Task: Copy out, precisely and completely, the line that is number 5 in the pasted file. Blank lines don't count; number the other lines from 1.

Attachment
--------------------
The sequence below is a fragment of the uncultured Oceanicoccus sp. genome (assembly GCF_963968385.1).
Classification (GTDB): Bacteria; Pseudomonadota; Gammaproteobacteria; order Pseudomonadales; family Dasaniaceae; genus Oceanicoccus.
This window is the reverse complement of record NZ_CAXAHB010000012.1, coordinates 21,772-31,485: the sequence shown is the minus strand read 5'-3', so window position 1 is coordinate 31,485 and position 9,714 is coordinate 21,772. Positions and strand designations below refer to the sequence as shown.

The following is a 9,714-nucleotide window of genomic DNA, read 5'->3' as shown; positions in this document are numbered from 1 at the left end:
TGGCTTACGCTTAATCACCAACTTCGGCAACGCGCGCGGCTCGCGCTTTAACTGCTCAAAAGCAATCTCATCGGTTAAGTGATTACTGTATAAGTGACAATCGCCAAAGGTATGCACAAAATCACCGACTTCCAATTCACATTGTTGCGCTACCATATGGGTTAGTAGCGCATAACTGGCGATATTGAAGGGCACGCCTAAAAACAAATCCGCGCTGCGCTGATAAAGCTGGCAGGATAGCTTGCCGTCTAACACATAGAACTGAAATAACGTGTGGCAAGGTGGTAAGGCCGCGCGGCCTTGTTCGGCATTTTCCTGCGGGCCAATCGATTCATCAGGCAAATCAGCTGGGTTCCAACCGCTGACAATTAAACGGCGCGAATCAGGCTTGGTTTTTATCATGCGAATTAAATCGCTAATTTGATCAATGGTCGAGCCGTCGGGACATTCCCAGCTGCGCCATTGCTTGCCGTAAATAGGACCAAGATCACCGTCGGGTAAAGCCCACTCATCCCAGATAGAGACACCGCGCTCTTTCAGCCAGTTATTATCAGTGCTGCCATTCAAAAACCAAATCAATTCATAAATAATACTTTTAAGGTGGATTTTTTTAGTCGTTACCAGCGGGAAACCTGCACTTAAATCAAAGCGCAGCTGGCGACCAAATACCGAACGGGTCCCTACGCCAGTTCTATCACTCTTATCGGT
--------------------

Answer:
TGGCTTACGCTTAATCACCAACTTCGGCAACGCGCGCGGCTCGCGCTTTAACTGCTCAAAAGCAATCTCATCGGTTAAGTGATTACTGTATAAGTGACAATCGCCAAAGGTATGCACAAAATCACCGACTTCCAATTCACATTGTTGCGCTACCATATGGGTTAGTAGCGCATAACTGGCGATATTGAAGGGCACGCCTAAAAACAAATCCGCGCTGCGCTGATAAAGCTGGCAGGATAGCTTGCCGTCTAACACATAGAACTGAAATAACGTGTGGCAAGGTGGTAAGGCCGCGCGGCCTTGTTCGGCATTTTCCTGCGGGCCAATCGATTCATCAGGCAAATCAGCTGGGTTCCAACCGCTGACAATTAAACGGCGCGAATCAGGCTTGGTTTTTATCATGCGAATTAAATCGCTAATTTGATCAATGGTCGAGCCGTCGGGACATTCCCAGCTGCGCCATTGCTTGCCGTAAATAGGACCAAGATCACCGTCGGGTAAAGCCCACTCATCCCAGATAGAGACACCGCGCTCTTTCAGCCAGTTATTATCAGTGCTGCCATTCAAAAACCAAATCAATTCATAAATAATACTTTTAAGGTGGATTTTTTTAGTCGTTACCAGCGGGAAACCTGCACTTAAATCAAAGCGCAGCTGGCGACCAAATACCGAACGGGTCCCTACGCCAGTTCTATCACTCTTATCGGT